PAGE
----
More than any other type of site, e-commerce sites are notorious for developing URL structures that create crawling and indexing issues with the search engines. It’s important to keep this under control in order to avoid duplicate content and crawl budget complications.
Here are five ways to keep your e-commerce site’s indexation optimal.
1. Know what’s in Google’s index
To begin with, it’s important to regularly check how many of your pages Google reports as indexed. You can do this by running a “site:example.com” search on Google to see how many pages Google is aware of across the web.
While Google webmaster trends analyst Gary Illyes has mentioned this number is only an estimate, it is the easiest way to identify whether or not something is seriously off with your site’s indexing.
In regards to the number of pages in their index, Bing’s Stefan Weitz has also admitted that Bing
…guesstimates the number, which is usually wrong…I think Google has had it for so long that people expect to see it up there
Numbers between your content management system (CMS) and e-commerce platform, sitemap, and server files should match almost perfectly, or at least with any discrepancies addressed and explained. Those numbers, in turn, should roughly line up with what returns in a Google site operator search. Smart on-site SEO helps here; a site developed with SEO in mind helps considerably by avoiding duplicate content and structural problems that can create indexing issues.
While too few results in an index can be an issue, too many results are also an issue since this can mean you have duplicate content in the search results. While Ilyes has confirmed that there is no “duplicate content penalty,” duplicate content still hurts your crawl budget and can also dilute the authority of your pages across the duplicates.
If Google returns too few results:
- Identify which pages from your sitemap are not showing up in your Google Analytics organic search traffic. (Use a long date range.)
- Search for a representative sample of these pages in Google to identify which are actually missing from the index. (You don’t need to do this for every page.)
- Identify patterns in the pages that are not indexing and address those systematically across your site to increase the chances of those pages getting indexed. Patterns to look for include duplicate content issues, a lack of inbound internal links, non-inclusion in the XML sitemap, unintentional noindexing or canonicalization, and HTML with serious validation errors.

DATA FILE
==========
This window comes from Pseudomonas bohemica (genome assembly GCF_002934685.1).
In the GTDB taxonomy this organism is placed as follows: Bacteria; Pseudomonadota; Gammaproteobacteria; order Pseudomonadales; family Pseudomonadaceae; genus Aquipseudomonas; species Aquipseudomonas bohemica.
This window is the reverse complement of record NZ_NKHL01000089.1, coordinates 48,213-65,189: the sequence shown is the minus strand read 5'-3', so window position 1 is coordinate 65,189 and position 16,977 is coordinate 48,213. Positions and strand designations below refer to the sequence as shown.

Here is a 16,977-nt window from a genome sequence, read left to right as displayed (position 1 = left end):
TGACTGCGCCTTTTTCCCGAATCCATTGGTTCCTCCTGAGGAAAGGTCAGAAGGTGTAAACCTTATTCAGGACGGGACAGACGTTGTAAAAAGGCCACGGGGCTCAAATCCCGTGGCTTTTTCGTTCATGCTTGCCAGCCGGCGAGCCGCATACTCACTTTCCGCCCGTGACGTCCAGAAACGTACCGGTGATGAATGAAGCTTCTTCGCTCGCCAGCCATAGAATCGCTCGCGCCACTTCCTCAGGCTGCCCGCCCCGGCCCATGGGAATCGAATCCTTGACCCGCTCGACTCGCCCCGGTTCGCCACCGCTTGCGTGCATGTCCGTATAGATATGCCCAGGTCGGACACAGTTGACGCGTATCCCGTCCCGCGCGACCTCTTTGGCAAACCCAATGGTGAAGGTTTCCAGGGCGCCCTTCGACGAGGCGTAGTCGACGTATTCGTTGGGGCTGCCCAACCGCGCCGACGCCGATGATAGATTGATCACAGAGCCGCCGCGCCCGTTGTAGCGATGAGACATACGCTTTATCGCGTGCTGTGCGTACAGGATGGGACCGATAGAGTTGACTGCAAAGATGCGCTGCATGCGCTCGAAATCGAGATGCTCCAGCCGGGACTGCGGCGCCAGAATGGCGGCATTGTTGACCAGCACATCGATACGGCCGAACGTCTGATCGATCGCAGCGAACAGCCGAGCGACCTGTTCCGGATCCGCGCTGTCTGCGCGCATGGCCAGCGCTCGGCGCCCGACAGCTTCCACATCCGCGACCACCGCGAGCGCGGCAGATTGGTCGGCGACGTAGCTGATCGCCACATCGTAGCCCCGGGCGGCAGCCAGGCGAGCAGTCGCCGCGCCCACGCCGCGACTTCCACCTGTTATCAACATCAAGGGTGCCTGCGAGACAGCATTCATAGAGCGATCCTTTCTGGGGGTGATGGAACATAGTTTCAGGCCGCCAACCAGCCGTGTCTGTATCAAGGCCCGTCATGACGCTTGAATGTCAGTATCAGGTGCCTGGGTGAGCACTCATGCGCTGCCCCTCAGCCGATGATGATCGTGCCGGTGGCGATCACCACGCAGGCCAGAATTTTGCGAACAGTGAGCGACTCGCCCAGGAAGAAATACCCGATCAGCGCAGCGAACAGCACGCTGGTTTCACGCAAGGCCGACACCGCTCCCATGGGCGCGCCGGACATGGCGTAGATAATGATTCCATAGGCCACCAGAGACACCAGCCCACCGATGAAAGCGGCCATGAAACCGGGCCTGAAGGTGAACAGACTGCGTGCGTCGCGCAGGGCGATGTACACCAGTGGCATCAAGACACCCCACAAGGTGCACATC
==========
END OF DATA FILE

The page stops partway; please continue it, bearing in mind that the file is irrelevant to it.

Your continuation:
If Google is returning too many results:
- Run a site crawl with ScreamingFrog, DeepCrawl, SiteBulb, or a similar tool and identify pages with duplicate titles, since these typically have duplicate content.
- Determine what is causing the duplicates and remove them. There are various causes and solutions and those will make up much of the rest of this post.
2. Optimize sitemaps, robots.txt, and navigation links
These three elements are fundamental to strong indexation and have been covered in depth elsewhere, but I would be remiss if I did not mention them here.
I cannot stress how important a comprehensive sitemap is. In fact, we seem to have reached the point where it is even more important than your internal links. Gary Ilyes recently confirmed that even search results for “head” keywords (as opposed to long tail keywords) can include pages with no inbound links, even no internal links. The only way Google could have known about these pages is through the sitemap.
It is important to note Google and Bing’s guidelines still say pages should be reachable from at least one link, and sitemaps by no means disqualify the importance of this.
It’s equally important to make sure your robots.txt file is functional, isn’t blocking Google from any parts of your site you want to be indexed, and that it declares the location of your sitemap(s). Functional robots.txt files are very important since if they are down, it can cause Google to stop indexing your site altogether according to Ilyes.
DYK that if Googlebot can’t access the robots.txt file due to a server error, it’ll stop crawling the site altogether? pic.twitter.com/ExhB2Mu5rg
— Gary “鯨理” Illyes (@methode) February 16, 2017
Finally, an intuitive and logical navigational link structure is a must for good indexation. Apart from the fact that every page you hope to get indexed should be reachable from at least one link on your site, good UX practices are essential. Categorization is central to this.
For example, research by George Miller of the Interaction Design Foundation suggests the human mind can only hold about seven chunks of information in short-term memory at a time.